Archive for the ‘pile caps’ Tag

Fewer Expansion Joints ensure a Smoother Ride

These are the expansion joints — one of 12 such joints on the westbound span that absorb the bridge’s steel and concrete slight expansions and contractions — I photographed that freezing December day, when media got its first look at the westbound span, and when the main span towers were completed.

Same for the eastbound span in the above photo, courtesy of the New York State Thruway Authority. So while crews are pouring concrete between the deck panels on some parts of the span, they’re installing joints in other areas of it.

Deck panel installation for that span and its 11 joints was completed earlier this month. South of the new span (below), Tappan Zee Bridge pile caps and piles await removal. Photos are courtesy of the New York State Thruway Authority.

It nearly 200 expansion joints made for noisy and bumpy rides, sometimes in sync to songs on the radio.

I’d like to know what you think.

Copyright © Janie Rosman and Kaleidoscope Eyes 2018

ICYMI: Scenes from around the Project Site

Wires? A huge bug? Nope. Per project officials, these are tubes that cooled the new bridge’s concrete pile caps via concrete cytalitic reaction. Too complex for me, suffice to say they helped make the new bridge stronger.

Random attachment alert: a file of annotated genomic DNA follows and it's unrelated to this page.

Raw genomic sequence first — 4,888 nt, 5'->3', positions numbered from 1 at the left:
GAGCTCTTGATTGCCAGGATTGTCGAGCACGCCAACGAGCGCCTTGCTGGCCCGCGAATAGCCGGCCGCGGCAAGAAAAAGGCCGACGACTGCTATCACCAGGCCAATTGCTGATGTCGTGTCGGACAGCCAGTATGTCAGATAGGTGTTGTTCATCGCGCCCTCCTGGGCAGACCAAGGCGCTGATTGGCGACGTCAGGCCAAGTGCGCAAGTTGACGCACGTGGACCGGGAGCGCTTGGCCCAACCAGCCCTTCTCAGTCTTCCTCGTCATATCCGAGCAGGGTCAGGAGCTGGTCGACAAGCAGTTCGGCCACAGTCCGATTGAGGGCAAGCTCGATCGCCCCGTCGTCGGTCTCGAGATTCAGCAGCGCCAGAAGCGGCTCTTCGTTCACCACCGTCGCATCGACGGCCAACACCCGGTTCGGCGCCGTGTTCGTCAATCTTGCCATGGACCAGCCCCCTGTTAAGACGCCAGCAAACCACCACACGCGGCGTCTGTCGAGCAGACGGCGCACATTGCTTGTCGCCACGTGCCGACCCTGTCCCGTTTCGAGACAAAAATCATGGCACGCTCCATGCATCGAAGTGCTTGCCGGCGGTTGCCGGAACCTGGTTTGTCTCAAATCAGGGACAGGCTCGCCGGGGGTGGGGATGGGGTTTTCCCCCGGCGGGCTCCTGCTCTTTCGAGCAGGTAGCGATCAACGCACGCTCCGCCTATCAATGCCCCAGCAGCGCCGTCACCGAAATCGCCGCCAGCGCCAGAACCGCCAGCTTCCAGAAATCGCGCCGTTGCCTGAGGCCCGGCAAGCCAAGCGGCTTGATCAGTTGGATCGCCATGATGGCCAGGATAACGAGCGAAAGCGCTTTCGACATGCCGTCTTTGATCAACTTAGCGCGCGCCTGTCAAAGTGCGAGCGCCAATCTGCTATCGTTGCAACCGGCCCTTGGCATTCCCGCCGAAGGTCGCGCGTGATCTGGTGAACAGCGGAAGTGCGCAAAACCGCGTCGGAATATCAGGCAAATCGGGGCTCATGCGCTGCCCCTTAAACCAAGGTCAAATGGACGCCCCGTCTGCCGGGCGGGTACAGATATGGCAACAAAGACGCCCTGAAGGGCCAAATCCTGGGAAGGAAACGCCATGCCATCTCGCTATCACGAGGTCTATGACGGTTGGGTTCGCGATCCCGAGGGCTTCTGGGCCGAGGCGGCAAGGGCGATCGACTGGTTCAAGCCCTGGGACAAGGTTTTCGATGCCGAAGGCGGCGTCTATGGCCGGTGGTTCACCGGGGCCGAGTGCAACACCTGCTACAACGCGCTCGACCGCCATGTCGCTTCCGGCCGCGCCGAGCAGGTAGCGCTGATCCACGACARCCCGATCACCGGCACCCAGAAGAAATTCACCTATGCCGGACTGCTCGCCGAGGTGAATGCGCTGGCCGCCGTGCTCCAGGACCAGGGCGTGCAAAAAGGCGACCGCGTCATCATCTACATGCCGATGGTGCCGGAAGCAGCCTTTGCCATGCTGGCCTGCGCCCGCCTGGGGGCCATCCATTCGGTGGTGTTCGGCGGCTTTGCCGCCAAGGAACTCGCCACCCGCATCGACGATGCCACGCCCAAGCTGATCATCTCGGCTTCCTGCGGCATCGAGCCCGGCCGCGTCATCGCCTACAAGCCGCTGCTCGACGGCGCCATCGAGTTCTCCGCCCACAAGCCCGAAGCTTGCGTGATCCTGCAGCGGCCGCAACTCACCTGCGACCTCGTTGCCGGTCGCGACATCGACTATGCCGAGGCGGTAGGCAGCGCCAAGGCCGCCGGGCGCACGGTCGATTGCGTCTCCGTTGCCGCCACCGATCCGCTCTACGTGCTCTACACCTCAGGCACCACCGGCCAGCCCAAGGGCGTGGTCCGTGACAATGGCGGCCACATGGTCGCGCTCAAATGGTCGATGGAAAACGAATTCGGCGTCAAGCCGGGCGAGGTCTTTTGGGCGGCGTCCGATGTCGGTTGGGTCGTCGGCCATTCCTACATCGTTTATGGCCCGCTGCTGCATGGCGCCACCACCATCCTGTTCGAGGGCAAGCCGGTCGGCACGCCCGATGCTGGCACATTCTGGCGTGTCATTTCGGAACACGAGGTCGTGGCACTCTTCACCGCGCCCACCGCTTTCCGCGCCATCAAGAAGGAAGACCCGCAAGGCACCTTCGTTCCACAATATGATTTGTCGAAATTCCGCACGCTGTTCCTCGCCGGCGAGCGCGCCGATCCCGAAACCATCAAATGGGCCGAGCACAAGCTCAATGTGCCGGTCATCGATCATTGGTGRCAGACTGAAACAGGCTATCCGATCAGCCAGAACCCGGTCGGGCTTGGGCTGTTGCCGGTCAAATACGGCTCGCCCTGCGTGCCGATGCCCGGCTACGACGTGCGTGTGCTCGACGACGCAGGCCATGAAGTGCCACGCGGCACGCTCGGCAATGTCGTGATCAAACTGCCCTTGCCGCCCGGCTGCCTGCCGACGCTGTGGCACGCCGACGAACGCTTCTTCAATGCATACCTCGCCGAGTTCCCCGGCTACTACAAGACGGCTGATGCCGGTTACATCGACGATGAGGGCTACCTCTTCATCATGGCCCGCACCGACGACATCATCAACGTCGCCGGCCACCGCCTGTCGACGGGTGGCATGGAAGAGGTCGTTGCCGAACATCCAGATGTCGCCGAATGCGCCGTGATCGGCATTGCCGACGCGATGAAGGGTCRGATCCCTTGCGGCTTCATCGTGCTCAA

Photos 1, 3 and 4 are courtesy of the New York State Thruway Authority.

This colorful new view from steps near the clubhouse at Quay condominiums in Tarrytown differs from what residents living there saw when the project started.

Looking north from the Westchester landing, you can see piers from the Tappan Zee Bridge and the two new spans. The project slowed during the past few weeks due to bitterly cold temps that caused a frozen river.

Sweet photo. An astute eye snapped hungry mallard ducks befriending some of the crew. Before long, the Peregrine falcons will return to their home — on which bridge?

Rain, rain, go away. Come again another day. See this pipe affixed to the blue structural steel girders near the Westchester landing? It helps prevent flooding and is part of the new bridge’s drainage system.

I’d like to know what you think.

Copyright © Janie Rosman and Kaleidoscope Eyes 2018

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